|2020||One-week rebate to users who experienced service outages|
For Singtel, past compensation was in the form of free usage of selected services, while StarHub’s version was on subscription rebates, waivers and free viewing of channels.
For the uninitiated, the StarHub broadcasting plan is called Premier+ and costs $39.90 for non-StarHub subscribers, and $24.99 per month for current subscribers.
While it’s not clear if StarHub intends to compensate the affected customers this time, based on past records, if they were to do it, it might be in the form of rebates or waivers of certain services.
Just a personal take here.
If I were an affected customer, I would prefer if any compensation could come in the form of subscription rebates and waivers from now till the end of the EPL season.
While I have missed the critical openings and moments of my favourite teams, the opportunity cost of jumping onto a cross carriage pack is a higher cost per month and time needed to change plans.
Similarly, there are 380 Premier League games and EPL typically runs from August to May, hence the runway is still long for any forms of service recovery.
Of course, this sentiment was also shared by affected users.
I wouldn’t want to miss out on any games any further, and providing a rebate or subscription waiver would be the most practical.
Can Consumers Lodge An Official Complaint?
While the Infocomm Media Development Authority (IMDA) has slapped several fines on Telcos due to service disruptions, many users felt that the infrastructure was an issue, to begin with.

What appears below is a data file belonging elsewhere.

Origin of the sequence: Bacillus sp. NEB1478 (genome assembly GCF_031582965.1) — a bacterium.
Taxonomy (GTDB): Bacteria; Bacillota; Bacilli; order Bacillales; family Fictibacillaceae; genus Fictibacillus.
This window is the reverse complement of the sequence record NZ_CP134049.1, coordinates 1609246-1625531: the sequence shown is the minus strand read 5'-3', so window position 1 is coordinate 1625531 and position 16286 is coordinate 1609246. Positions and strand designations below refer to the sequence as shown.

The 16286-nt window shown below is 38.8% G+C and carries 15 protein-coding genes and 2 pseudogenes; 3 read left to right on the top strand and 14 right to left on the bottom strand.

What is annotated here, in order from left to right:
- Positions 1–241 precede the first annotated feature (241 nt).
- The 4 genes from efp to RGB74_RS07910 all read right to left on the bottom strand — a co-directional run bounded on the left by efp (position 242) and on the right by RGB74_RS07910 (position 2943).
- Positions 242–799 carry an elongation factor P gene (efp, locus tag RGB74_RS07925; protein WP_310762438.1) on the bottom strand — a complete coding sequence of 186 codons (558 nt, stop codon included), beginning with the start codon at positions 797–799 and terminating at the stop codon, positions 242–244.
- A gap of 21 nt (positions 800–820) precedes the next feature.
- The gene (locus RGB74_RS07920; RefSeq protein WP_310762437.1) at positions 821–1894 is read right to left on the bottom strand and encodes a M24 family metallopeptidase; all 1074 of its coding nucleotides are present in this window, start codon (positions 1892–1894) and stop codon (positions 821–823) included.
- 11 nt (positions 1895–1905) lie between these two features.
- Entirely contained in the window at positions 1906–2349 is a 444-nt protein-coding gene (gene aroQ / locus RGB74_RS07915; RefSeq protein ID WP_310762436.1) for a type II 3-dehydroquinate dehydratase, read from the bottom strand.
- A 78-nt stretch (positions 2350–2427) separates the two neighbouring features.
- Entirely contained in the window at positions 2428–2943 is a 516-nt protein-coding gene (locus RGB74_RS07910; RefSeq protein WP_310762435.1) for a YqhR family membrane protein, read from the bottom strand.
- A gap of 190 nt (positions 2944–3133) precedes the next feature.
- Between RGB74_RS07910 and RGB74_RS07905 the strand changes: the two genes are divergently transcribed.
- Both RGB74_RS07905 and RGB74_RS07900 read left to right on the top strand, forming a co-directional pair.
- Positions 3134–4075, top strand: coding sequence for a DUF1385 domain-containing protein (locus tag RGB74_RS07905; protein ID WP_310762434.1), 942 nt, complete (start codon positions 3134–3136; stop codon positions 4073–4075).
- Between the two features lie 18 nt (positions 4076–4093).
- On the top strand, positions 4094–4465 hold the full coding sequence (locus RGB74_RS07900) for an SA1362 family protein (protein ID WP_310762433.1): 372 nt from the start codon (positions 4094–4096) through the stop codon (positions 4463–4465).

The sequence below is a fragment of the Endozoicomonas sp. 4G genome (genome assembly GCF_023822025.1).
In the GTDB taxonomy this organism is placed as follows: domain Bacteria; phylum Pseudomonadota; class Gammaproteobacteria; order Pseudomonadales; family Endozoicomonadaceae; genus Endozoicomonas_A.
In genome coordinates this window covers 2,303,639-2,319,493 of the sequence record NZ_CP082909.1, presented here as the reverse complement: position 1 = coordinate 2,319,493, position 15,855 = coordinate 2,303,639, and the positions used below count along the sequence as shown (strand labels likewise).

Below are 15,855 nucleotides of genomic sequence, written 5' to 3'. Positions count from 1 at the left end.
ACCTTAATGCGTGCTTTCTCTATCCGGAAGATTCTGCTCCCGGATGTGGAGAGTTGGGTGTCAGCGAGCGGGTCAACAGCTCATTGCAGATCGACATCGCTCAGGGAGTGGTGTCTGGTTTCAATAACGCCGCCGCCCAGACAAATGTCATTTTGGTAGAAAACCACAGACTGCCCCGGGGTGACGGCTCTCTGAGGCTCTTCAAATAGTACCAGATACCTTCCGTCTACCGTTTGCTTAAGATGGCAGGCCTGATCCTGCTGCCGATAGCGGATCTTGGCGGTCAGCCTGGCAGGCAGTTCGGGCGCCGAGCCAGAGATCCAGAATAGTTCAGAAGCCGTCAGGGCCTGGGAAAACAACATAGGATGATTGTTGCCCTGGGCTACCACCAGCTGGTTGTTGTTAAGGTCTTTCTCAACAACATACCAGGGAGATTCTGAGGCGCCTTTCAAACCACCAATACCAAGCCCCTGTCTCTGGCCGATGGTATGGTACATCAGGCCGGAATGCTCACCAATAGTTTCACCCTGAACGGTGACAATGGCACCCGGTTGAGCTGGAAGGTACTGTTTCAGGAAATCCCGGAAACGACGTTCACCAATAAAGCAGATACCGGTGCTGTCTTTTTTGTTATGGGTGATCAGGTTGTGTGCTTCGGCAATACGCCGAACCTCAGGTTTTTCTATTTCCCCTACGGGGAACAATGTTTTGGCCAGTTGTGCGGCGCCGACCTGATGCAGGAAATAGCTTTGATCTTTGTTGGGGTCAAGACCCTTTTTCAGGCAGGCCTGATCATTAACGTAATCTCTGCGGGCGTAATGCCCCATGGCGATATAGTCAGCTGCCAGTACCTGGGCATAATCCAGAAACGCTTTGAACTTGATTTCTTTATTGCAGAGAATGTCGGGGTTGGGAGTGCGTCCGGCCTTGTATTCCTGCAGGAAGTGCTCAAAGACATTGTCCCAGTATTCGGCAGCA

For the Starhub disruption, some were wondering if a case can be put up against the company.
Well, if you’re wondering, turns out, yes, as consumers, it’s possible to lodge a complaint besides airing your frustrations online.
The Consumers Association of Singapore (CASE) is a non-profit organisation that will assist aggrieved consumers to obtain redress, and in some cases, compensation through negotiation and/or mediation.
It handles consumer-to-business disputes over consumer goods and services and if the matter with the retailer remains unresolved.
By becoming a member, CASE’s Customer Relations Officer will correspond with the respective retailer on your behalf to work towards a resolution.
However, if you’re not a member, you will have to deliver the CASE-drafted letter to the retailer yourself, and there’ll be no follow-ups by CASE on the dispute. Also, you will need to pay a $10.70 administrative fee.
You can refer to the table below for CASE’s membership and administrative charges:
|Types of membership||Amount (GST inclusive)|
|Ordinary/Single||$26.75 per annum|
|Associate (Family*)||$32.10 per annum|
|Associate (Student**)||$8.55 per annum|
|* Eligible to family members of a consumer who sign up as an Ordinary member first
** Students must be above 12 years of age
|Range of claims||Administrative fees (GST inclusive)|
|$5,000 to $10,000||$21.40|
|$10,001 to $20,000||$53.50|
|Above $20,000 - every $10,000 or part thereof||$53.50|
While it’s not known whether there were any complaints made to CASE as of 8 Aug 2022, suffice to say, StarHub should already be working on a recovery plan before it starts losing customers.
- Are Listed Football Clubs Worth Investing In?
- 40% of Former Premier League Players go Bankrupt After Retirement: Here Are the Personal Finance Lessons to Takeaway
- UEFA Euro 2020 Final: How Much Will The Winners Get?
- What is the Cheapest Way to Watch UEFA Euro 2020 in Singapore?
- Premier League Prize Money: How Much Will Your Favourite Team Pocket This Season?